Surrender to the Devil(Scoundrels of St. James,Book 3)(3) by Lorraine Heath
“Is that the reason you’re hovering near the window as though at any moment you intend to leap through it?”
“Into the storm?” He glanced quickly toward where the rain pattered against the glass. The clouds were so dark and heavy that although it was morning, it almost appeared to be night, and night had become his enemy. “It’s a rather dreary day.”
“I don’t find it dreary at all. It’s the most wonderful day of my life.”
Recognizing that he was acting the curmudgeon, he offered a bit of repentance in his tone along with the truth of his words. “I suspect it will be the first of many wonderful days for you.”
“I know you don’t approve of Claybourne as my choice for a husband, and that, like many, you hold his singular past against him, but I hope that over time you’ll come to know him as I do and appreciate his finer qualities.”
Not likely, but he had no plans to further dim her joy with the truth of the matter. As though recognizing that he had no intention of commenting, she said, “I suppose you’ll be turning your attention toward securing a wife now that you’ve returned from your world travels.”
“Eventually. We’re in mourning. I didn’t expect this affair to be quite so lavish.”
“It’s hardly lavish. A few more guests than might be appropriate, but they’ll ease Claybourne’s way into the thick of Society after years of walking along its edge. Besides, men are never held to the strictures of mourning as diligently as women. You could attend a ball tonight and no one would chastise you.”
“Ah, the power that comes with the dukedom.”
“Was there anyone you thought about while you were away?” Catherine offered.
“Playing matchmaker already? Surely you’re planning to take some sort of wedding trip.”
“No, we have some matters to attend to in London.”
“Still I suspect your husband will expect to have your undivided attentions for a while. I’m perfectly capable of securing a wife without troubling you.”
“It would be no trouble.” She squeezed his arm. “I’ve missed you, Sterling. I’m truly glad you’re here. Now, if you’ll excuse me, I’m going to join Claybourne, so you may make your toast.”
As she walked away, her words sparked his guilt, but he tamped down the uncomfortable emotion. He wanted to be anywhere other than where he was. He drank his champagne, signaled to a footman, and took another glass. Would this affair never come to an end?
Catherine sidled up against her husband, and the man gazed down on her with obvious adoration. Why should he not adore her? She was the daughter of a duke, her lineage the very best British aristocracy had to offer. She understood her place in the world and fit well within it. Sterling could no longer say the same for himself. The need to escape roared through him, and he lost the tether hold on his patience. He began lightly tapping his glass and the murmurings in the room quieted. He raised his flute. “To my sister, Catherine, the new Countess of Claybourne, and her very fortunate husband. May the sun always shine for you, my dear—even during the darkest of days.”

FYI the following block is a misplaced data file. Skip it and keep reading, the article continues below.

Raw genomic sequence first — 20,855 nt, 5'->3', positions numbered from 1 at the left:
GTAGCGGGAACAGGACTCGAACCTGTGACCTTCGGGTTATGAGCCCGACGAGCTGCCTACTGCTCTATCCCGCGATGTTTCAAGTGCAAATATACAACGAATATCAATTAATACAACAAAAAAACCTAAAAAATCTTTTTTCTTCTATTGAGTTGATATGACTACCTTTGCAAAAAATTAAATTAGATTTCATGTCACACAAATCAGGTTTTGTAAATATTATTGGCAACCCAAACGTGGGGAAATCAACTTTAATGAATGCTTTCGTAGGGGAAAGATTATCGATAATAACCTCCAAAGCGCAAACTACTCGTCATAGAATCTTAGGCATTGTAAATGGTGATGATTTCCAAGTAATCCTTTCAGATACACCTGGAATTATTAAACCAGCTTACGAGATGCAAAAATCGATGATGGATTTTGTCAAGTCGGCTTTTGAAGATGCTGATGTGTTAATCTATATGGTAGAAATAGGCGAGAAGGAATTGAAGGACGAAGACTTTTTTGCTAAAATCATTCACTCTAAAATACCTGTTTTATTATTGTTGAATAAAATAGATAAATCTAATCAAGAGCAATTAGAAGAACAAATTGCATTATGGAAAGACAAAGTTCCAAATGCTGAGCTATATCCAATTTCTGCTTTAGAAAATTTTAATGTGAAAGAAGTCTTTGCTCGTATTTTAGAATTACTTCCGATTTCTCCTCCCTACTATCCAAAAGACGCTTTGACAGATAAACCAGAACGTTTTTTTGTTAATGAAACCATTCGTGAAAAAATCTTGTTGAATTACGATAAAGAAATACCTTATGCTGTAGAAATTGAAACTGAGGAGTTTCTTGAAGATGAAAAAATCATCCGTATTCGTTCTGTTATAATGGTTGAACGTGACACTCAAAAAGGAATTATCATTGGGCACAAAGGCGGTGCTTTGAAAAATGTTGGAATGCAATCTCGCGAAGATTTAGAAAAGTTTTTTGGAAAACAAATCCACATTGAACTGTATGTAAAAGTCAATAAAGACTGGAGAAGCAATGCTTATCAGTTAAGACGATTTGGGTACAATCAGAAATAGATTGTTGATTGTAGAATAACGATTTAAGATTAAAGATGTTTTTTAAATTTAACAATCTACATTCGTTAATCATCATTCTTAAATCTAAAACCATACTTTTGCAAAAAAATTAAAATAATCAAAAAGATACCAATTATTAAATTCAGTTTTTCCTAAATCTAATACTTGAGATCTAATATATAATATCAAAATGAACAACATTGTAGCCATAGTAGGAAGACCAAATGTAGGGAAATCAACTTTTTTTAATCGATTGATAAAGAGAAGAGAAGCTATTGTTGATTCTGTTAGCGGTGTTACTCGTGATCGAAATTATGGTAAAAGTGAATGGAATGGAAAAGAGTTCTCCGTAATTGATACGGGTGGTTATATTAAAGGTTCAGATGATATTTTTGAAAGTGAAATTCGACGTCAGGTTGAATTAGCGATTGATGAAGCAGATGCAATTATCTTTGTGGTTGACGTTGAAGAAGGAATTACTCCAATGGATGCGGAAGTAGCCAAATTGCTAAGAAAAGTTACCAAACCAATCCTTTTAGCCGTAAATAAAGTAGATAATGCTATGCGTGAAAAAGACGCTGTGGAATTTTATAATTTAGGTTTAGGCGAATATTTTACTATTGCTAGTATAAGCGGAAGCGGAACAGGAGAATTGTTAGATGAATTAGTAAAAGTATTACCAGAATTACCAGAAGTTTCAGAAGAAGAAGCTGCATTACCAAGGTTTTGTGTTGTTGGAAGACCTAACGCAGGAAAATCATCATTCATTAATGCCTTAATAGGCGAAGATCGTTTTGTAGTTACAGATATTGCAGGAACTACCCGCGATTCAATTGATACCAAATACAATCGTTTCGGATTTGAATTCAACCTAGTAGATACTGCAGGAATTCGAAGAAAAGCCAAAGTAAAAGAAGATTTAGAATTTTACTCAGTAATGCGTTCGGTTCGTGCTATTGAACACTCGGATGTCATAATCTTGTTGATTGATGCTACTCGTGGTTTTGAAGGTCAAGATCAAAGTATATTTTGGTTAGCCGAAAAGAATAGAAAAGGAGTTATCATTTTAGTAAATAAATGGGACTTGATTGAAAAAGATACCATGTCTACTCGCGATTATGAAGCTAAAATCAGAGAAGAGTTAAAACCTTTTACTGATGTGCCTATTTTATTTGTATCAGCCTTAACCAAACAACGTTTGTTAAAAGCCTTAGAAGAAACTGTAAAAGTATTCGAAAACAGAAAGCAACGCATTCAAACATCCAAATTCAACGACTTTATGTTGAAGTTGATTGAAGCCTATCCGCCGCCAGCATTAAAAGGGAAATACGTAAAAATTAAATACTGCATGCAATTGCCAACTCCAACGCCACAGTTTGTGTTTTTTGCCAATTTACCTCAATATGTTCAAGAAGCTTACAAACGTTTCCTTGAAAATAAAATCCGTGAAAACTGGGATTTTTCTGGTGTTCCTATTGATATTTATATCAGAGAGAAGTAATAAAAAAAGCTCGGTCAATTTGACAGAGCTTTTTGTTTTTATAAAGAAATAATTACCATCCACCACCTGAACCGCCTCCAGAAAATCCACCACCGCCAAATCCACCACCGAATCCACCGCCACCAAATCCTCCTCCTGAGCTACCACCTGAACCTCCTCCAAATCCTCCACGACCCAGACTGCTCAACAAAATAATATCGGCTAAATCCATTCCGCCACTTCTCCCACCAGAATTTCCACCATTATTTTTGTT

He downed the sparkling brew while a round of cheers and clapping echoed through the room. Claybourne and Catherine drank their champagne, then kissed briefly. People laughed, cheered again, and offered them well-wishes.
Sterling reached for another flute of champagne. Maybe if he swallowed enough, he could drown the pain of knowing that he would never possess what the newly married couple obviously did: true love and happiness.
He was the most dangerous man in the room.
Frannie Darling realized she was giving the man standing by the window considerable credit, given that she was surrounded by those who had no qualms about breaking the law when it suited their purpose. But while her friends were dangerous to everyone around them except her, this man was dangerous to only her.
She knew it in the way she knew how to judge which pockets were ripe for the picking before she ever slipped her hand inside to take what they held. She knew it in the way she knew a column of numbers had been incorrectly tallied before she ever set about to add the numbers together. She knew it just as she knew that within this room filled with people there were only three with whom she now truly belonged: Jack, Jim, and Bill.
Only recently had she discovered that Luke had always doubted he was the true Earl of Claybourne. But lately, circumstances had arisen that convinced him of the truth, so he no longer questioned his inheritance of the title. He moved confidently about the room, comfortable in his skin, no longer fearing that he was living in someone else’s.
She couldn’t admit to feeling as at ease. This world was not hers. It was so incredibly large, so incredibly important. Her small world paled in comparison, but she was content there. Perhaps it was her discomfort with the surroundings that made her notice him—the man standing by the window who appeared as though he wanted to escape all this politeness as badly as she did. She knew who he was. Catherine’s brother. The newly anointed Duke of Greystone.
A few times she thought she’d noticed him eyeing her. She’d tried to surreptitiously observe him in return. His skin was a golden bronze, as though he was a man who worshipped the outdoors. His hair, a dark blond, had been tamed for the occasion, not a single strand out of place, and yet she could imagine it being whipped by the wind as he galloped over the same roads that Marco Polo may have explored. Greystone was an adventurer, a man who knew no fear. When others had spoken with him earlier, his stance had reflected politeness, perhaps tolerance, but also impatience, as though he dearly wished to be off on another quest for excitement.
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